**NO extra credit**in any assignments, tests, and final exam. - All homeworks are due at the
start of class on the indicated due day. If you can not make it to the class,
please ask your friend to bring it at the start of class.
**No late homework will be accepted. No late lab assignment will be accepted.** - All the exams are
**close-book, close-notes**. You can only bring one piece of paper (size A4, one side) as a "cheating sheet" for each of the three exams. Note that NO solutions to ANY questions including homework and text example questions are allowed on your "cheating sheet"! - Any questions about grading must be brought to the
attention of the grader or the instructor
**within one week**after the item in question is returned. Your request must include a short written statement describing your question or concern. **No cell phones**,**No Pagers**,**No speaking**in class.**Cheating:**Any one caught cheating/collaborating on an exam or any assignment will receive zero for that assignment or exam. If a student is caught twice, he/she will receive an F in the course and the incident will be reported to the Office of Judicial Affairs for disciplinary proceedings. Note: If, for instance, you allow your assignment be copied by a classmate, you are considered as guilty as the copier.**The instructor reserve the right to revises the Class Guidelines when he thinks that it is necessary to do so.**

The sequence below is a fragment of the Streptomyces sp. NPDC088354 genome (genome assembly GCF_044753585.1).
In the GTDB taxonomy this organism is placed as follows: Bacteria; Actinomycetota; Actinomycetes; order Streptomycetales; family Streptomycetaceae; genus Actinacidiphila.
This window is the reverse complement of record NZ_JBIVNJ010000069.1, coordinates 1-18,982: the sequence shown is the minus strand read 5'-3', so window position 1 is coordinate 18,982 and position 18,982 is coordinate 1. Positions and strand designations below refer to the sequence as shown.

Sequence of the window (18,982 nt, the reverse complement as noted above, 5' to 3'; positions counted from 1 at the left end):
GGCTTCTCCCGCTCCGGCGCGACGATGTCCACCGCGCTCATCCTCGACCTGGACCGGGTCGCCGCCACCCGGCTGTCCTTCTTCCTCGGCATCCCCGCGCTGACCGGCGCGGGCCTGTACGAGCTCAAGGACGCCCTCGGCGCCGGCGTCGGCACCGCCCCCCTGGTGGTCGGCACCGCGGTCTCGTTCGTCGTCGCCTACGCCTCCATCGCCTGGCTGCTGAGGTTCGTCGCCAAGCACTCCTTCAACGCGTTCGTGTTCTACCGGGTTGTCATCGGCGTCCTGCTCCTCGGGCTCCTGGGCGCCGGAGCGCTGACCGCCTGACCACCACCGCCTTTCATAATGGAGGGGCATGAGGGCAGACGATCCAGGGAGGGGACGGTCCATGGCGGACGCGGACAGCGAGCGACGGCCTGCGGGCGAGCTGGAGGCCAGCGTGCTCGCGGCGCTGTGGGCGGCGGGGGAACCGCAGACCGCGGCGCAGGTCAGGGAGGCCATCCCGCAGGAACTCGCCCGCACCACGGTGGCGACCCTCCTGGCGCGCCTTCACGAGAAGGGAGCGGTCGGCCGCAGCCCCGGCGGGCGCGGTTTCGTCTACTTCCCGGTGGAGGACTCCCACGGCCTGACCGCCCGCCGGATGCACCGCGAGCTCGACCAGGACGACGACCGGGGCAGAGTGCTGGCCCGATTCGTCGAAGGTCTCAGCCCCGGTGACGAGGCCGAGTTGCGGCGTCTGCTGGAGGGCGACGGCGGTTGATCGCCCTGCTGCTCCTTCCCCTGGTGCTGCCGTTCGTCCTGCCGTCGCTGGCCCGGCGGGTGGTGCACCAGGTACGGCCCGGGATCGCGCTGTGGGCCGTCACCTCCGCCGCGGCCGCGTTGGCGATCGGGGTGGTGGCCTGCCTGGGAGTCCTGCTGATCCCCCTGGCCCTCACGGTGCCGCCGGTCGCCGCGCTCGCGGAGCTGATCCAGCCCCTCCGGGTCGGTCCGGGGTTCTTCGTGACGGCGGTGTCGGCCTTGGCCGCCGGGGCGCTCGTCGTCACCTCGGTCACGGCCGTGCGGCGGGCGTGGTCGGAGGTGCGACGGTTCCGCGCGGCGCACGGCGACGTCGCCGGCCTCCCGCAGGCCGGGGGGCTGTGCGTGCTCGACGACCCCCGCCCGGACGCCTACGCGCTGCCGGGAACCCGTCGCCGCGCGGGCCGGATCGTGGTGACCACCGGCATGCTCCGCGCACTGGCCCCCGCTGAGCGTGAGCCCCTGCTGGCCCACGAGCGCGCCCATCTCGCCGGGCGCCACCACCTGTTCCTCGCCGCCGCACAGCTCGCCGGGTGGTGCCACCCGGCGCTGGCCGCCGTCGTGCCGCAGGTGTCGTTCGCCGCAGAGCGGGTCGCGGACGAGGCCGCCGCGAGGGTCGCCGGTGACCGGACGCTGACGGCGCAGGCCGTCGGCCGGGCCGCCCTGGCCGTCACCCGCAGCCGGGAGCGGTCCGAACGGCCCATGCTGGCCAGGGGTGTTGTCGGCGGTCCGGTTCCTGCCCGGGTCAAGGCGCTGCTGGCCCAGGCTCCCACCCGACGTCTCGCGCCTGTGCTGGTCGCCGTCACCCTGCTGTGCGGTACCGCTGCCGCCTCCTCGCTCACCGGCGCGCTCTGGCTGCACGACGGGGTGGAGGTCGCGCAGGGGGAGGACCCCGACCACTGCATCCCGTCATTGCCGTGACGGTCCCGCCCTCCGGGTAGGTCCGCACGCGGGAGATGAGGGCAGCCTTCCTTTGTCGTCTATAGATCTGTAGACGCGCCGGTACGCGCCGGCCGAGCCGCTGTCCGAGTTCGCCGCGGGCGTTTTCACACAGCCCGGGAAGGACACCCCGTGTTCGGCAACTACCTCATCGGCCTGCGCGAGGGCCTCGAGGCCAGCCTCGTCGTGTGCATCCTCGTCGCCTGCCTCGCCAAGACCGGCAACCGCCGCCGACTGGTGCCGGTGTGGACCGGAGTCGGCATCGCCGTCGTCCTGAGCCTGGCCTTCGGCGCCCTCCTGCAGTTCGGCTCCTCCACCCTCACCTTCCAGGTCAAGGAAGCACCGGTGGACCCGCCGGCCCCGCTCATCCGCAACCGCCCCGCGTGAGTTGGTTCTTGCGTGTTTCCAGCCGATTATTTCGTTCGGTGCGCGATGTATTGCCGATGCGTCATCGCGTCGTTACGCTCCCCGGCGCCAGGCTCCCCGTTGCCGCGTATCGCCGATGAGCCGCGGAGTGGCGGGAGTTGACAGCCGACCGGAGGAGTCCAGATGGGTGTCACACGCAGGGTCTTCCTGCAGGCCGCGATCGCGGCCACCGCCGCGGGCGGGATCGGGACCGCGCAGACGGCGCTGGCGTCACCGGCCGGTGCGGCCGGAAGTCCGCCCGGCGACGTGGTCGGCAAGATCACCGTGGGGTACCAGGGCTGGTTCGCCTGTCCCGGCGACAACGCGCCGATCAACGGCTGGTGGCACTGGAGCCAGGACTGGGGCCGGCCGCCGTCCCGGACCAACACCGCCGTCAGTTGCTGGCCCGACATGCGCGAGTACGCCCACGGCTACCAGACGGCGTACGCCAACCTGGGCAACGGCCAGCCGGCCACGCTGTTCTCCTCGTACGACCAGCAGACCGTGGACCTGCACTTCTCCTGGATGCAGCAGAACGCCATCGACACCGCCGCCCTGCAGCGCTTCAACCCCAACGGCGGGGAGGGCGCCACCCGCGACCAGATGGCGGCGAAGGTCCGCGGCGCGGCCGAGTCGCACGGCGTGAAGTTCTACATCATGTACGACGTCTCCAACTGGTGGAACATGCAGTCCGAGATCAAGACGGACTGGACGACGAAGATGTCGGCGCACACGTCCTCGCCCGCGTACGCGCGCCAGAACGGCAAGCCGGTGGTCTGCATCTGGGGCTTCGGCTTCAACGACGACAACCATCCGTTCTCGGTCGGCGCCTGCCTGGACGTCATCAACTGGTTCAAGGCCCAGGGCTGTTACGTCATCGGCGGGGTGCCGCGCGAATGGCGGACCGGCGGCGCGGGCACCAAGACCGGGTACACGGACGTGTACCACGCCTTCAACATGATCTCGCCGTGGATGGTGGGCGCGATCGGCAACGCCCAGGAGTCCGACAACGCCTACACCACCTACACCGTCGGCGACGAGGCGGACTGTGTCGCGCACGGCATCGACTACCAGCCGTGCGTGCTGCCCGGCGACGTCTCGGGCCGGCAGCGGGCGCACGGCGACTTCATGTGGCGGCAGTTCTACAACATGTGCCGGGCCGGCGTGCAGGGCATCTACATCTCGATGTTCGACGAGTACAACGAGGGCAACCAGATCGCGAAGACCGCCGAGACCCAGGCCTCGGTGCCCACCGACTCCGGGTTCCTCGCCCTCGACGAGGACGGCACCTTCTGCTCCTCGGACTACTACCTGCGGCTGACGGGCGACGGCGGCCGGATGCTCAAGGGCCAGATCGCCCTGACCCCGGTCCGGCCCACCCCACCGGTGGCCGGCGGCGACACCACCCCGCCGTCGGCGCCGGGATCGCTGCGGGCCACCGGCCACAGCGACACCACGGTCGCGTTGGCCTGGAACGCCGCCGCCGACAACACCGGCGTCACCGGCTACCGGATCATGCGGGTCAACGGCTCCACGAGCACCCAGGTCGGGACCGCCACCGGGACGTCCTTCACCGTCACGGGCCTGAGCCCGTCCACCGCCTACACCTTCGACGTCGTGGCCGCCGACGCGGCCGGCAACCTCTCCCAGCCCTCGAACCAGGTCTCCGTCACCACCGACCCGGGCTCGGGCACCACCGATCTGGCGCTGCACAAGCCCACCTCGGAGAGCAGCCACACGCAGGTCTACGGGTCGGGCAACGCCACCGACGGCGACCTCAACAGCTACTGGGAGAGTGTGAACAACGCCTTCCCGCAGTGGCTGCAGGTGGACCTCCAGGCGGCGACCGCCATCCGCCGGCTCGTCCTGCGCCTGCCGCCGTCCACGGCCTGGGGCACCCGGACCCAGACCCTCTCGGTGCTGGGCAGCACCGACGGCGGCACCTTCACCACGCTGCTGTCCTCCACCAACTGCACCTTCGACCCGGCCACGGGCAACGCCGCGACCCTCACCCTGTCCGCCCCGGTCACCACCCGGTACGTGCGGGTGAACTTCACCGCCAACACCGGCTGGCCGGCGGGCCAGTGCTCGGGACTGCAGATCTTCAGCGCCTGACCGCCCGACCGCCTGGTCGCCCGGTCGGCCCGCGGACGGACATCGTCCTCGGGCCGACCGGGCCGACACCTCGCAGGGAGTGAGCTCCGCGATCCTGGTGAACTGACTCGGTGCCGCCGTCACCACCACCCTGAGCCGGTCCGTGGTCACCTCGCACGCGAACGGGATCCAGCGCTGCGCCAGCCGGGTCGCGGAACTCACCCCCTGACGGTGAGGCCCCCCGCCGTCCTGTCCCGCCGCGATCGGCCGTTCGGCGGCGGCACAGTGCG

__Grading
Policy:__

100
90
86
82
78
74
70
66
62
58
54
50
0

** **| A | A- | B+ | B | B- | C+ | C | C- | D+ | D | D- | F |

__References:
__

1. Carter, J. W., Digital Designing with
Programmable Logic Devices.

2. Clements, A., Principle of Computer
Hardware.

3. Daniels, J., Digital Design from Zero to
One.

4. Dietmeyer, D.
L., Logic Design of Digital Systems, 3rd Ed.

5. Dewey, A., Analysis and Design of
Digital Systems with VHDL.

6. Katz, R. H., Contemporary Logic Design.

7. Kline, R. M., Structured Digital
Design.

8. Lewin, M. H.,
Logic Design and Computer Organization.

9. Marino, L. R., Principles of Computer
Design.

10. McCalla, T. R., Digital Logic and Computer
Design.

11. Pappas,
N. L., Digital Design.

12. Pucknell, D. A., Fundamentals of Digital Logic
Design.

13. Roth, D.
A., Fundamentals of Logic Design, 4th Ed.

14. Sandige, R. S., Digital Concepts Using Standard
Integrate Circuits.

15. Tinder,
R. F., Digital Engineering Design - A Modern Approach.

16. Wakerly, J. F., Digital Design Principles and
Practices.

17. Wong, D.
G., Digital Systems Design.